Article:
There is also a less detailed summary of the event from Canada’s Department of National Defence files located in the Canadian National Archives.
Several other RCMP UFO reports from the night of October 4 also turned up. Another RCMP report was filed from a family of a very similar object to the Shag Harbour crash object seen leaving the area exactly 1 week later. The report alludes to the October 4 event and recommends further government interviews with witnesses. This sighting was also reported in the Halifax newspaper.
Canada’s Department of National Defence has officially stated that this sighting remains unsolved. To some, use of the term “UFO” in the government documents implies “extraterrestrial or extra-dimensional.” To others, it merely means official sources don’t know or for some reason will not say what the people of Shag Harbour witnessed. However, two of the government documents do state that conventional explanations had all been ruled before undertaking a search for the object. One from October 6, 1967, by the commander in charge of the search (again labeled “UFO Report”), stated, that the Rescue Coordination Center in Halifax had investigated and “discounted the possibilities that the sighting was produced by an aircraft, flares, floats, or any other known objects.” This would suggest that authorities truly did not know what was responsible for the incident and were taking it very seriously.
Condon Committee interest
The Shag Harbour crash happened at the same time that the so-called Condon Committee UFO investigation was underway. A summary of the case was provided in the final report as “Case 34, North Atlantic, Fall 1967.” It was stated that their investigation consisted of a few phone calls to sources in the area. The concluding remarks were, “No further investigation by the project was considered justifiable, particularly in view of the immediate and thorough search that had been carried out by the RCMP and the Maritime Command.”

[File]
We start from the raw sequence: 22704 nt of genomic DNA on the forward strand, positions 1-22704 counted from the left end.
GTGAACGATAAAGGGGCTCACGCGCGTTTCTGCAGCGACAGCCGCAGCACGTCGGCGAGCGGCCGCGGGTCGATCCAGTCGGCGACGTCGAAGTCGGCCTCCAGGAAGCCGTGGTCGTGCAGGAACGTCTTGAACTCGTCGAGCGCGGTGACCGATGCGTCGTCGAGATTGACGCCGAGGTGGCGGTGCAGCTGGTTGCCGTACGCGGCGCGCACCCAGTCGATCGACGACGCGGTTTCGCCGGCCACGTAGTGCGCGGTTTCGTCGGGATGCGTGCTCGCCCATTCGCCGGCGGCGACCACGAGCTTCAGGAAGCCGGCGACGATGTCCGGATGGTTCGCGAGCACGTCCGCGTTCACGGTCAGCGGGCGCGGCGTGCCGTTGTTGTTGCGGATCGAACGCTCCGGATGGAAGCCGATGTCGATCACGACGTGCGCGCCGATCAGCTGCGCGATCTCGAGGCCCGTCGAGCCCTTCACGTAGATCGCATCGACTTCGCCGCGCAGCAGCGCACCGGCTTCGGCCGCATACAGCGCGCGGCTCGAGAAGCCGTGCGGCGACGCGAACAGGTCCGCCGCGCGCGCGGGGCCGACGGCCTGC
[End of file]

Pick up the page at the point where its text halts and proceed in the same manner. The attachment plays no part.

After noting that no aircraft had been reported missing, no alternative explanation was offered. The case is therefore considered one of the unsolved ones in the Condon Report.
The Shag Harbour crash received extensive front page coverage in the normally conservative provincial newspaper The Chronicle-Herald. The paper ran a headline story on October 7 titled, “Could Be Something Concrete in Shag Harbor UFO — RCAF.” The article, by Ray MacLeod, included witness descriptions of the object and crash, the Royal Canadian Air Force’s (RCAF) search and rescue effort, and the Royal Canadian Navy’s (RCN) underwater search that was underway, including that three additional divers from Fleet Diving Unit Atlantic had been tasked.
The head of the RCAF’s “Air Desk” in Ottawa, Squadron Leader Bain, who recommended the RCN undertake an underwater search , was also quoted, saying the RCAF was “very interested” in the matter. “We get hundreds of reports every week, but the Shag Harbor incident is one of the few where we may get something concrete on it.”